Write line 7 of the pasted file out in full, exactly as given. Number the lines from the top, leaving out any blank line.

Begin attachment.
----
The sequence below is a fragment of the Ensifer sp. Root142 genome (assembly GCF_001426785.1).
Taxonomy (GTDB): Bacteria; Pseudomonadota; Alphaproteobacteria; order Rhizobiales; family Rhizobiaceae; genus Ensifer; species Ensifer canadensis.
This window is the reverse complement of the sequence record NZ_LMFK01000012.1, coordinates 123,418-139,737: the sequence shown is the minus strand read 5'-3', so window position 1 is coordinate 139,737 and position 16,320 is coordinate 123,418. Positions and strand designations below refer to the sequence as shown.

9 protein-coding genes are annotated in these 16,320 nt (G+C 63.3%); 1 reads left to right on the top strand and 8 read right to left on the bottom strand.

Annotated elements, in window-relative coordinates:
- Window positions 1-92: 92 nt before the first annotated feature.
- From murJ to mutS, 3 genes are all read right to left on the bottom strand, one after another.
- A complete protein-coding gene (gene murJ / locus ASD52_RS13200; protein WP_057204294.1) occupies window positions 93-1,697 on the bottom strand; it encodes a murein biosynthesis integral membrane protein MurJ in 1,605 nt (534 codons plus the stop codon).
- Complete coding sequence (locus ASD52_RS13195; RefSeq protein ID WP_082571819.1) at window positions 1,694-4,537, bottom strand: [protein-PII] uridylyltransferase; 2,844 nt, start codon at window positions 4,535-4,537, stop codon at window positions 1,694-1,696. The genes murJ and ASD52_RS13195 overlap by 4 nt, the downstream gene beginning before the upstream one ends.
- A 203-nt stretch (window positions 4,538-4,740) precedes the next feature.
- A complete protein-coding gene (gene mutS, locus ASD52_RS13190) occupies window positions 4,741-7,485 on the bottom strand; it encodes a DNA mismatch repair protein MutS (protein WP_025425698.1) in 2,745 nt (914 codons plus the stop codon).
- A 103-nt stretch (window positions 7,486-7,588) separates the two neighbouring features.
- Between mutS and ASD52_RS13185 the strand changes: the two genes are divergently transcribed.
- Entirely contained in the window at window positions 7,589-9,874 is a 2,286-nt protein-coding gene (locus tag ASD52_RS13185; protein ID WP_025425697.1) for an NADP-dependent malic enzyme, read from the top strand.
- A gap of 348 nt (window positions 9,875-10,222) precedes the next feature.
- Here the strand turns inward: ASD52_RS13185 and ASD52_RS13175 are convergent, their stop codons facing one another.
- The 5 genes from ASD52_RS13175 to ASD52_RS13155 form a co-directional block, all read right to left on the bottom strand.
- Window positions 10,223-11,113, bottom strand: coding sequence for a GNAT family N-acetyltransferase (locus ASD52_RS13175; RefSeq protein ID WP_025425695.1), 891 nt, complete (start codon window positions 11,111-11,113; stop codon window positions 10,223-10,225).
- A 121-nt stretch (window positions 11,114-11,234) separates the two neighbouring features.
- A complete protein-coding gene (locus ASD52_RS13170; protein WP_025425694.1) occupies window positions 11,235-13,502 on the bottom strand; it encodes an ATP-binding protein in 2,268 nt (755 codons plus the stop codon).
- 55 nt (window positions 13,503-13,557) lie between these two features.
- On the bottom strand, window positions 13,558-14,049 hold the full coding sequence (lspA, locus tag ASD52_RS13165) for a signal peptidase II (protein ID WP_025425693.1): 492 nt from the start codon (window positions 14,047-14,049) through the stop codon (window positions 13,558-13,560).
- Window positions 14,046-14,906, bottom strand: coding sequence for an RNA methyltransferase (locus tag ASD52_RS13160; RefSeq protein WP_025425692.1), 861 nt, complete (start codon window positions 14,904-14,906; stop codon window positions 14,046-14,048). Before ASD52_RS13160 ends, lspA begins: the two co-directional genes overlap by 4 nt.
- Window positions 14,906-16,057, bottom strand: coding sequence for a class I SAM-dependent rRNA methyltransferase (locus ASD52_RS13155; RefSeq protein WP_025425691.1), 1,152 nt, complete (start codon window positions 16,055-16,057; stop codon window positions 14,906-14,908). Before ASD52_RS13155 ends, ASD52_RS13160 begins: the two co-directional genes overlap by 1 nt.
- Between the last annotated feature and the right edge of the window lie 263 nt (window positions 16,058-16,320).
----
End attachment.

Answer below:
- From murJ to mutS, 3 genes are all read right to left on the bottom strand, one after another.